By that metric, “Crossroads” plainly succeeds—yet that metric does not distinguish Jonathan Franzen from James Patterson. Still, the two are plainly distinct, which raises the question of what, other than suspense, makes Franzen’s new novel so compelling. That’s tricky to answer, because what’s true of ethics is also true of aesthetics: certain forms of goodness are strangely elusive. And Franzen, more than most contemporary writers of his calibre, operates in this covert mode almost exclusively. In the years since the publication of “The Corrections,” his prose has grown looser and laxer; never a showy author, he now sometimes scarcely seems like a good one. He has become so assertively styleless that he appears to have deemed linguistic pleasure not only inferior to but anathema to all other literary aims. Whole chapters—almost whole books—go by without a beautiful line or an arresting image. Yet I still remember the description, from “The Corrections,” of thunderstorms piling up across the Midwest—“like big spiders in a little jar”—and I miss the writer who conjured that vision. Unlike Perry, in other words, Franzen does not always seem to be doing the best he can. That impression is enhanced by the unmistakable fact that, from time to time, he towers above his own work. I don’t just mean that “The Corrections” was the best of his novels; I mean that at some point within each novel he demonstrates the full, showstopping range of what he is capable of doing.

These bursts of excellence take two forms, the first having to do with his characters. Not all of them are convincing, although I’ve never agreed with the claim that Franzen is bad at writing women. (Yes, all the female characters in “Freedom” are weak, but so are all the men.) But when he does succeed with characters he succeeds dramatically, lighting up their inner lives, in the manner of police stations and emergency rooms, with accurate, unflattering fluorescence. Think of Enid, the matriarch of “The Corrections,” who presides over her difficult husband’s decline into dementia while desperately yearning for one more family Christmas with her adult children gathered together in their childhood home. She is needy, maddening, familiar, sharp, utterly consistent, in urgent relationship with the constraints of her gender, her marriage, and her era, and, all told, one of the truly great creations of twenty-first-century literature.

In “Crossroads,” the standout characters are Becky, Perry, and Marion. We watch Becky’s moral formation almost in real time—under the triple influences of newfound piety, a narcissistic aunt, and her family’s sudden implosion—and the result is flatly terrifying. By the end of the book, she appears to have turned to ice, complete with an inner Zamboni to keep her maximally smooth; nothing can mar her perfect self-righteousness, and it is to Franzen’s great credit that she made my skin crawl to a degree usually achievable only by someone from whom you have repeatedly walked away fuming. Perry, meanwhile, is terrifying in a different way: we are scared not of him but for him. A teen-age drug addict with a troubled mind, a grave lack of adult oversight, and ruinous instincts, he is headed for disaster from the beginning, yet I can think of no other character in the Franzen universe who receives such tender treatment.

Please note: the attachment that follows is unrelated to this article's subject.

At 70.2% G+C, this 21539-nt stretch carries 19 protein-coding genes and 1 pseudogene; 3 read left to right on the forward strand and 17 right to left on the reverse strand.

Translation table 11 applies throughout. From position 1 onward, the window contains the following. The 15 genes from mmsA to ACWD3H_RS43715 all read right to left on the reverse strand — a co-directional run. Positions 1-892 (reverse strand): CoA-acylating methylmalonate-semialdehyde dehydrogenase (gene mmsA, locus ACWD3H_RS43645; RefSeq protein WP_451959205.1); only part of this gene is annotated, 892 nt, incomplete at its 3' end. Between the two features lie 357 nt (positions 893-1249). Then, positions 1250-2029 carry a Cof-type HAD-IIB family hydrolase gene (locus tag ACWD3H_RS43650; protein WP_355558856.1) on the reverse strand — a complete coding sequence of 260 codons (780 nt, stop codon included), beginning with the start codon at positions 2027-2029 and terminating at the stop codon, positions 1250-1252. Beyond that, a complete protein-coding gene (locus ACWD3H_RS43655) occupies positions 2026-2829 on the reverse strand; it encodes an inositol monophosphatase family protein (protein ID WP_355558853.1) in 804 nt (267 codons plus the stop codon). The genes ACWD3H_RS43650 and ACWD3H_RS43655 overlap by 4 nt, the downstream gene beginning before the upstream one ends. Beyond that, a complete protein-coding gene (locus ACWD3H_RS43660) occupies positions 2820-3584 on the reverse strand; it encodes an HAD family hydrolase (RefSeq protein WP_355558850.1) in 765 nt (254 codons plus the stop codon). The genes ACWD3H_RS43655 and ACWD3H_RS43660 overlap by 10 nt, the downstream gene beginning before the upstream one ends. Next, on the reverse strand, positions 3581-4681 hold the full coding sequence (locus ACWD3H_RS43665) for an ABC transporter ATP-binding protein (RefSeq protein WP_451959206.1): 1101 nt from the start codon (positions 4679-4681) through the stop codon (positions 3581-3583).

Together with Marion, Perry also illuminates the second of Franzen’s erratic but astonishing gifts, which is for the creation of the perfect set piece. There is at least one of these in almost all the novels—a moment when some inner gear shifts dramatically upward and we are delivered into a stretch of literature transcendent in its wonderfulness. In “The Corrections,” that moment comes when Chip, in childhood, is left alone at the dining-room table until he finishes his dinner. All around him, the other members of the family retreat to their various corners of the house, his mother willfully and his father accidentally forgetting about him, while time simultaneously slows to a crawl, reduced to Chip’s microscopic contemplation of the pattern on a placemat and the ancient boogers stuck to the underside of the table, and stretches forward indefinitely into the future—because, as Franzen understands, once you have sat alone at age seven in front of a plate of cold liver and mashed rutabaga for long enough, some part of you will be sitting there for the rest of your life.

That scene is representative of what makes these set pieces work: it combines maximum insight into a character’s psychology with maximum narrative reach, both spatial and temporal—a different kind of successful squaring of scales. In “Crossroads,” the analogous scene with Marion lasts for sixty pages and is set in a therapist’s office, a convenient place for both elongating time and accessing interiority. In the course of it, we learn what her therapist, interestingly, does not: as a very young woman, she had an affair with a married man that resulted in a psychotic break, a pregnancy, and an abortion, which she could afford only through a bargain so Faustian that she sincerely describes its purveyor as Satan.

It is difficult to know which is more gripping: this backstory or Marion’s take on it, which is shaped by the potency of her belief in guilt and sin. Her insistence that she is responsible for some of the terrible things that have happened to her dismays her therapist, who suggests, predictably, that she should forgive herself and feel angry at the perpetrators instead. But Marion, who does not regard anger as benign, is refreshingly unpersuaded: “I know you think it’s sick to blame myself, but spiritually I think it’s healthier.” Gradually, we learn that the litany of things for which she blames herself tracks backward along a dark red line from Perry’s fragile mind all the way to her father’s long-ago suicide. And all the while Becky is heading to a Crossroads concert to publicly declare her love to Tanner Evans, Perry is taking Judson to that ill-fated Christmas party, and Russ, who should be at the party as well, is getting into a fender bender in the increasingly heavy snow with his would-be mistress beside him in the car.